In the case of the fishing and pearling industries, the first income year to be taken into account in applying the averaging provisions will be the current year 1958-59. Averaging will thus commence in assessments on income derived during the year 1959-60, so long as it is not to the disadvantage of the taxpayer. As in the case of primary producers, a taxpayer engaged in fishing or pearling may elect at any time to withdraw permanently from the averaging provisions.
A further provision of the bill relates to the development of rural lands acquired as part of a profit-making undertaking. In common with other primary producers, taxpayers engaged in such undertakings are allowed deductions, in the year of expenditure, for costs of clearing, draining and otherwise preparing the land for agriculture or pasture, for combating soil erosion, water conservation and similar improvements.
Where a primary producer sells land other than as part of a profit-making plan, any capital profit he derives from the sale is free of income tax. That is describing the present position. The deductions allowed for the costs I have mentioned are not written back as assessable income, even though the improvements may, of course, have enhanced the sale price of the land.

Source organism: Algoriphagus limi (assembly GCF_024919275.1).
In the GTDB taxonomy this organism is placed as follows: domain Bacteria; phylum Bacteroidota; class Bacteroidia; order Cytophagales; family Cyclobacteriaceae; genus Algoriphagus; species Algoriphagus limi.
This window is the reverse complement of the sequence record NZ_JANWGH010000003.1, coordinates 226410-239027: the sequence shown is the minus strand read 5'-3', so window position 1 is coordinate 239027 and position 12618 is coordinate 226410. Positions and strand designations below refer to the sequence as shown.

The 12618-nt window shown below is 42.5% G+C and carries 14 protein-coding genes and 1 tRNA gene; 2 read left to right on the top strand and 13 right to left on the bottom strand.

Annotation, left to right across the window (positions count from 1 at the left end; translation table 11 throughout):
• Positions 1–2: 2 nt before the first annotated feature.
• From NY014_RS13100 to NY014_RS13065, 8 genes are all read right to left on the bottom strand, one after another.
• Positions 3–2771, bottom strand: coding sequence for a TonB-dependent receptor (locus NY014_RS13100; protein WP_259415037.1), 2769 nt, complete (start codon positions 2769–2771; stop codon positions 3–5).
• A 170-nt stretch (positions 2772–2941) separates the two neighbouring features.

Where, on the other hand, the land is sold as part of a profit-making plan-we have seen some spectacular examples of that for the purposes of subdivision and sale-the profit derived on the sale of the land is taxed. In calculating the taxable profit, however, the present law precludes any off-set of the development expenditure on the land, and the benefit of the deductions is, therefore, in effect, nullified.
The amendment proposed in clause 10 of this bill will remove this anomalous discriminatio.e The amendment will apply to sales of land during the current income year 1958-59 and in subsequent years. As honorable members will recall, the whole purpose of that amendment is still further to encourage the improvement of land, because it is realized that this is of very great importance in the over-all national asset.
The opportunity is also being taken to extend the allowances for developmental expenditure on rural land to expenditure incurred on land in the Territory of New Guinea. As the definition of "Australia" for income tax purposes includes the Territory of Papua, such expenditure is already deductible where incurred on land in that Territory. The deduction does not apply in relation to land in the Territory of New Guinea, and the proposed amendment will remove this discrimination. The amendment will apply to expenditure incurred during the current year 1958-59 and future years.